Excelsior College today announced a $2,999,877 grant from the U.S. Department of Education, Fund for the Improvement of Postsecondary Education, First in the World (FITW) Program. The funds will be used to develop the Diagnostic Assessment and Achievement of College Skills (DAACS), an open-source assessment tool, which will allow colleges and universities to target resources and services to students based on their academic and non-academic skills. The grant represents the largest award in the College’s history.
“DAACS will evaluate the skills of incoming students to inform them and the institution of their readiness for college-level work,” said Excelsior College’s Jason Bryer, PhD, project director. “With these data, DAACS will substantially increase the efficacy of our predictive models, allowing Excelsior – and eventually all institutions – to more accurately identify at-risk students and provide targeted outreach.”
DAACS is part of a strategic push by Excelsior to increase student success, retention, and persistence. Unlike traditional placement exams and remediation, DAACS offers a powerful, research-based alternative that does not derail a student’s path to degree completion. It will be open-access, offer students formative feedback on each of their assessed weaknesses, provide information for relearning content, and direct them to specific support services. The inclusion of both academic (i.e. reading, writing and math) and non-academic (i.e. academic self-regulation, grit, math anxiety, and test anxiety) assessments provides institutions and students a more complete picture of their abilities. Moreover, this allows for targeted interventions based upon each individual student’s needs.
Detailed data will inform the College’s academic advisement and be integrated into the predictive analytics within Excelsior’s newly launched Student Success Center. In addition, Excelsior will use the funding to add a new reading comprehension section to its award-winning Online Writing Lab and enhance the College’s Student Success Guide, a student readiness website offering learning resources, self-assessment tools, and study strategies.
Patricia Croop, director of grants and research at Excelsior, says the tool will most benefit underserved students arriving at college from poorly performing high schools and the open access higher educational institutions which serve them, including community colleges. The Georgetown University Center on Education and the Workforce anticipates that by 2020, 65 percent of U.S. jobs will require postsecondary education, making it vitally necessary to increase completion rates at community colleges and distance learning institutions catering to post-traditional students.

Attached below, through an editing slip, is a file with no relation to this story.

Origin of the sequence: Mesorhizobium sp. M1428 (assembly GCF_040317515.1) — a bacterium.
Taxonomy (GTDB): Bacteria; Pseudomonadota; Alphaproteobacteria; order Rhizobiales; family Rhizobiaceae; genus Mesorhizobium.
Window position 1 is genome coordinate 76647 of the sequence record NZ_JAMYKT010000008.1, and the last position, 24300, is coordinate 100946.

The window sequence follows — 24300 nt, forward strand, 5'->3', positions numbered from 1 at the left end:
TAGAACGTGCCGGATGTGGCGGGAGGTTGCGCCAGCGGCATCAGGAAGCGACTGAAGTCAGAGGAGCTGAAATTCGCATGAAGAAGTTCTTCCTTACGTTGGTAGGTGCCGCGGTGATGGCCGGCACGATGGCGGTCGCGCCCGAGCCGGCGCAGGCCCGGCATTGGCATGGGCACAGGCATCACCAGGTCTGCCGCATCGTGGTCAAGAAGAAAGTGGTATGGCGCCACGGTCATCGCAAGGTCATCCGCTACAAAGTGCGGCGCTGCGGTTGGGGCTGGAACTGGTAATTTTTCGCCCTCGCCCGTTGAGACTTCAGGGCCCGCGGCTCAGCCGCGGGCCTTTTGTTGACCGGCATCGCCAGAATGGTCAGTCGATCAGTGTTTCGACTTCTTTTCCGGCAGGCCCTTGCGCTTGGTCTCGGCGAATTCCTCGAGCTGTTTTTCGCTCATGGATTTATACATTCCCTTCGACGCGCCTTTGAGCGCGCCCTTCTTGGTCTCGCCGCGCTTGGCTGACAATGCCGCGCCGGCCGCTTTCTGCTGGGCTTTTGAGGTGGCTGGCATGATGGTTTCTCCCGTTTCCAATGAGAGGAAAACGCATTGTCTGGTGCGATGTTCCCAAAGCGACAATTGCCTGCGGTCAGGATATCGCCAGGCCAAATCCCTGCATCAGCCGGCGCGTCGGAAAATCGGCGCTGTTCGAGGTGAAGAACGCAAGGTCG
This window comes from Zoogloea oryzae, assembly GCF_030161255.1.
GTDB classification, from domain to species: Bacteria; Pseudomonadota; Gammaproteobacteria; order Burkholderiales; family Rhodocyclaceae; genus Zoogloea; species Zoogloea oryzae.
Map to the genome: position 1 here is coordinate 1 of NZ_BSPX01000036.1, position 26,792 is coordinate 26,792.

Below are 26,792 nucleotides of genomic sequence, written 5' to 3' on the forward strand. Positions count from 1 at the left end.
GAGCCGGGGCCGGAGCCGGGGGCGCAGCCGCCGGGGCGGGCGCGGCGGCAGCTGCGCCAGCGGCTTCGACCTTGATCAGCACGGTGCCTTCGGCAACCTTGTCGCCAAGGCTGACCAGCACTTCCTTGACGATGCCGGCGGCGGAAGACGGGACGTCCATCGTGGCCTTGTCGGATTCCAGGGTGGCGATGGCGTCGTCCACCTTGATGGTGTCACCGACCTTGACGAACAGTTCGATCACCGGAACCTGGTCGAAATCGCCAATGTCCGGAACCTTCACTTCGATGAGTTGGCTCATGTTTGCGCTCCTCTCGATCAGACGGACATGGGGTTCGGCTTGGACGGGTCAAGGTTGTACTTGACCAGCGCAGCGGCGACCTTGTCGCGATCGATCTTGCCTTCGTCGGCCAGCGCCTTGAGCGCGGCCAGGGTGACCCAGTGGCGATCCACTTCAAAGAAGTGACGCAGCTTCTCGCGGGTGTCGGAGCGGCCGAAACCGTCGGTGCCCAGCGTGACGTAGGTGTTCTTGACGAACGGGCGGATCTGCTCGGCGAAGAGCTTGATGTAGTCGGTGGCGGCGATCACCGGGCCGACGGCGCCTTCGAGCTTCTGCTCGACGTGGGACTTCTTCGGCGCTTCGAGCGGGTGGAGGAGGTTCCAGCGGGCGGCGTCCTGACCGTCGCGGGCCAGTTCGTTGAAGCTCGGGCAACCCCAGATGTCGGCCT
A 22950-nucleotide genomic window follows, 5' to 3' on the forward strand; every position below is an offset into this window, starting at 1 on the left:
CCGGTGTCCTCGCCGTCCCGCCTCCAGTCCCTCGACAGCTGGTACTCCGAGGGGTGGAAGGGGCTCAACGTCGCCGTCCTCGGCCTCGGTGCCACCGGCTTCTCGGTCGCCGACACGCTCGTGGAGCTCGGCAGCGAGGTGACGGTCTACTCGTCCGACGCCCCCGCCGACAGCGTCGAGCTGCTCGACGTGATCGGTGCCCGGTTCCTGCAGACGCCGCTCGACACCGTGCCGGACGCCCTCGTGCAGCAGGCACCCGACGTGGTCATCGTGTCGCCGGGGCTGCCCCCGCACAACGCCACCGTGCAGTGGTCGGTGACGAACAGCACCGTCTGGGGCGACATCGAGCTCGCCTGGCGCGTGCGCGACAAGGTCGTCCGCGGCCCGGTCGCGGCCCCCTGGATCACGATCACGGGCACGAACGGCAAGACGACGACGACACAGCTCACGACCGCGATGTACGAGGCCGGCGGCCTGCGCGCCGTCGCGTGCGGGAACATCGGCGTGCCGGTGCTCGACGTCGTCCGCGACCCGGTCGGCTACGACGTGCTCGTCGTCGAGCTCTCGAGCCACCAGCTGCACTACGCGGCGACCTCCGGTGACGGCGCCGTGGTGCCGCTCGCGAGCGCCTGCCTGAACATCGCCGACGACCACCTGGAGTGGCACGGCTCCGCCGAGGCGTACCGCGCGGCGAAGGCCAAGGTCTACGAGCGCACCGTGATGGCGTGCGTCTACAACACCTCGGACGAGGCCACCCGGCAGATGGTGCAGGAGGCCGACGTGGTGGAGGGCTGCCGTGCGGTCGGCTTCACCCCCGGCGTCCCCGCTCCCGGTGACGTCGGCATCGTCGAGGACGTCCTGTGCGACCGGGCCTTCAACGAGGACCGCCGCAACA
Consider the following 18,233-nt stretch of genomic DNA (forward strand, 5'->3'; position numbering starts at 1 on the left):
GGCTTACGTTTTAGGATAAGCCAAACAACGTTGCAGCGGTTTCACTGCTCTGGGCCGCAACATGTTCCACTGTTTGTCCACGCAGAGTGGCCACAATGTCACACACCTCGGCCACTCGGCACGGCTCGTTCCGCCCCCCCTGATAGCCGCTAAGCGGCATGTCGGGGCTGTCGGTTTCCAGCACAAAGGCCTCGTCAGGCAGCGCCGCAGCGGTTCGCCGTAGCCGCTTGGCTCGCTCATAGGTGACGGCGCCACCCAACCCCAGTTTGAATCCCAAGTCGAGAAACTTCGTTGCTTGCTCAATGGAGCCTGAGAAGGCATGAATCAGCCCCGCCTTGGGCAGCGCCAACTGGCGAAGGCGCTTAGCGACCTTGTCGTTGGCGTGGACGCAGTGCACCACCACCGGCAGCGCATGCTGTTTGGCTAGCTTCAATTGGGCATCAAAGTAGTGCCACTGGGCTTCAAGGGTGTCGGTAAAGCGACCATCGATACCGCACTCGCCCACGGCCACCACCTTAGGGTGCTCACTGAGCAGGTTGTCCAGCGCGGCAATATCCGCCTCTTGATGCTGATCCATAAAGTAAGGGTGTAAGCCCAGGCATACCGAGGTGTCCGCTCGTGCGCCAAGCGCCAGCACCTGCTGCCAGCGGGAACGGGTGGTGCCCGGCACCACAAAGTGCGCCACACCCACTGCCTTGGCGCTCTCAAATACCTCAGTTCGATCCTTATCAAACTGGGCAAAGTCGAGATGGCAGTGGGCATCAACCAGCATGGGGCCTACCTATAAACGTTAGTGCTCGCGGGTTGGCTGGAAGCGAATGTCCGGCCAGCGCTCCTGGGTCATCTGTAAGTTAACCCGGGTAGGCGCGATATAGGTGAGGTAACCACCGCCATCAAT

Historically, institutions have relied on high-stakes placement exams, which provide just two possible outcomes: students are either ready or not ready to begin credit-bearing coursework. As a result of this type of limited assessment, approximately 60 percent of students in open access institutions are deemed unprepared for college-level work and are then redirected into non-credit remediation courses, costing taxpayers, institutions, students, and benefactors approximately $4 billion a year.
Excelsior will partner with Rutgers, The State University of New Jersey, and the University at Albany on the development of DAACS. Upon the tool’s completion, Excelsior and Western Governors University will pilot studies on its effectiveness.
“Excelsior is regarded as an innovator precisely because of projects like DAACS, but these types of innovations are rarely possible without programs like First in the World,” said Excelsior College President John Ebersole. “We also want to thank Representative Paul Tonko, Governor Andrew Cuomo, and Senators Kirsten Gillibrand and Charles Schumer for supporting this initiative.”
“The University at Albany is excited to join this multi-institution team to develop systems that better capitalize on the academic and non-academic strengths of entering college students,” said Dr. Robert Bangert-Drowns, dean, School of Education, The University at Albany, State University of New York. “The project will not just offer a new technology, but a more sophisticated way of thinking about aspiring college students and their potential for successful learning.”
“Because of its focus on generating actionable feedback and its direct link to effective support services and resources, DAACS has the potential to empower and enable students to become more purposeful and strategic learners,” said Timothy Cleary, associate professor, Rutgers Graduate School of Applied and Professional Psychology. “This project is particularly exciting because it can positively influence the ways in which students – as well as faculty – respond to the inevitable challenges and struggles that so many students experience during college.”
“We are excited to partner with Excelsior to test DAACS because we believe it could have significant benefits to our students and faculty,” said Jason Levin, vice president of Institutional Research at Western Governors University. “DAACS is an example of research that is focused on student success, which is the primary objective of Western Governors University.”
Out of more than 300 institutions, which submitted second round applications to FITW, Excelsior College is one of just 18 colleges selected to receive an award. As part of the grant, Excelsior will be required to institute evaluation plans that meet What Works Clearinghouse standards. At the end of the two-year period of development and piloting, DAACS will be freely available for use by any individual or institution.